Shhhh... it's a trade secret!

Trade secrets can differentiate and add value to a business without the expense and formality of applying for a patent. The Uniform Law Commission drafted the Uniform Trade Secrets Act ("UTSA") in 1979 (since amended and supplemented) in order to better protect trade secrets for U.S. companies operating in multiple states. The UTSA aimed to create the same standards and remedies across state boundaries regarding the misappropriation of trade secrets, rather than applying the patchwork of laws that various states had created. To date, almost every state, the District of Columbia, Puerto Rico and the U.S. Virgin Islands has adopted the UTSA.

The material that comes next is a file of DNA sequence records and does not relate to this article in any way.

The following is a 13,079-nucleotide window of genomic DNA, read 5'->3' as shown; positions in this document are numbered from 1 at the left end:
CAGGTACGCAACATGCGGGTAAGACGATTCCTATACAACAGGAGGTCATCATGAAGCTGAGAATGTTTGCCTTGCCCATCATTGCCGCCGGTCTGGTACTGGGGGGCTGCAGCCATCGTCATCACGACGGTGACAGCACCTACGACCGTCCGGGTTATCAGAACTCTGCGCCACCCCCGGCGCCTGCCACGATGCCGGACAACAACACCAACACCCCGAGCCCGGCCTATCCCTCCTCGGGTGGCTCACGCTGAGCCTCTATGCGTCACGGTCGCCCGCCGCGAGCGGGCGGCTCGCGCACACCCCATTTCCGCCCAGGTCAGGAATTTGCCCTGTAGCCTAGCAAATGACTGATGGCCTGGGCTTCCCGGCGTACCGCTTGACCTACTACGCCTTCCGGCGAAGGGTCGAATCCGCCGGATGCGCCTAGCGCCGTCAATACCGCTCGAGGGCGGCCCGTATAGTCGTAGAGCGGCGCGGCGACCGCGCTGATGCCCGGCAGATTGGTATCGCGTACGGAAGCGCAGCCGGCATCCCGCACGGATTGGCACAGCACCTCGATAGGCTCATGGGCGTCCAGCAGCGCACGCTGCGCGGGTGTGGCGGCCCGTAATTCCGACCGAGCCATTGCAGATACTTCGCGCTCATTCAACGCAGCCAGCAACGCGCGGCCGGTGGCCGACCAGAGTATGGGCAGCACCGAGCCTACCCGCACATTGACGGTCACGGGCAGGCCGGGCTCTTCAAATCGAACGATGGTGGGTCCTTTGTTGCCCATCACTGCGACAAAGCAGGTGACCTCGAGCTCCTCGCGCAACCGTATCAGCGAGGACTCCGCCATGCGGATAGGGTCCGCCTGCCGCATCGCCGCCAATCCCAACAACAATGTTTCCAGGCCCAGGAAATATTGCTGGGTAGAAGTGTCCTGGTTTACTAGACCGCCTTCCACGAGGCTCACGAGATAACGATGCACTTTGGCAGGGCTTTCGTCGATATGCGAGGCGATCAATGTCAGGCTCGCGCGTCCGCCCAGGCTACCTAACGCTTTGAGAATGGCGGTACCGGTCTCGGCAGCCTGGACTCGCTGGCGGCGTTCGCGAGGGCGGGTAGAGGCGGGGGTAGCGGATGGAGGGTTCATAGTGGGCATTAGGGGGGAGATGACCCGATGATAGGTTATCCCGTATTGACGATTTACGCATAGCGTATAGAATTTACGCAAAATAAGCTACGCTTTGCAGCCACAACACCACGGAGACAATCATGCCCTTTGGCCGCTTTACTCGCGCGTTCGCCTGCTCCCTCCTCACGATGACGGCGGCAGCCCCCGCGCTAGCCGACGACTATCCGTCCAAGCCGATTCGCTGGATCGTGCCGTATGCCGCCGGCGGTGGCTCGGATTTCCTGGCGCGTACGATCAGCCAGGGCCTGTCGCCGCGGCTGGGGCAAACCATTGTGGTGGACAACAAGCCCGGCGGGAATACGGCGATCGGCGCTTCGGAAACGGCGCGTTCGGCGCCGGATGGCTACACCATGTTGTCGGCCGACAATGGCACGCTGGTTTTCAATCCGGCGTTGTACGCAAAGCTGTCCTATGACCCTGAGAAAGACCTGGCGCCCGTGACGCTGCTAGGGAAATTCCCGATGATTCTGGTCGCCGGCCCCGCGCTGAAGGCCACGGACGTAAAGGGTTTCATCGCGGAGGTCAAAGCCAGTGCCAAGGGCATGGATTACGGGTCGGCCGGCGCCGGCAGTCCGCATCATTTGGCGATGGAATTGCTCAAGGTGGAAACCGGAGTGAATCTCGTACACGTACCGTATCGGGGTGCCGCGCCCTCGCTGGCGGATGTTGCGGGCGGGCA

There are three general requirements for information to be considered a trade secret:
- The information must be secret (i.e. it is not generally known among, or readily accessible to, circles that normally deal with the kind of information in question);
- It must have commercial value because it is a secret; and
- The rightful holder of the information must have taken reasonable steps by the to keep it secret (e.g., through confidentiality agreements).

Stay tuned next time for further discussion of protection of trade secrets. In the meantime, please contact us if you need help protecting your business' trade secrets!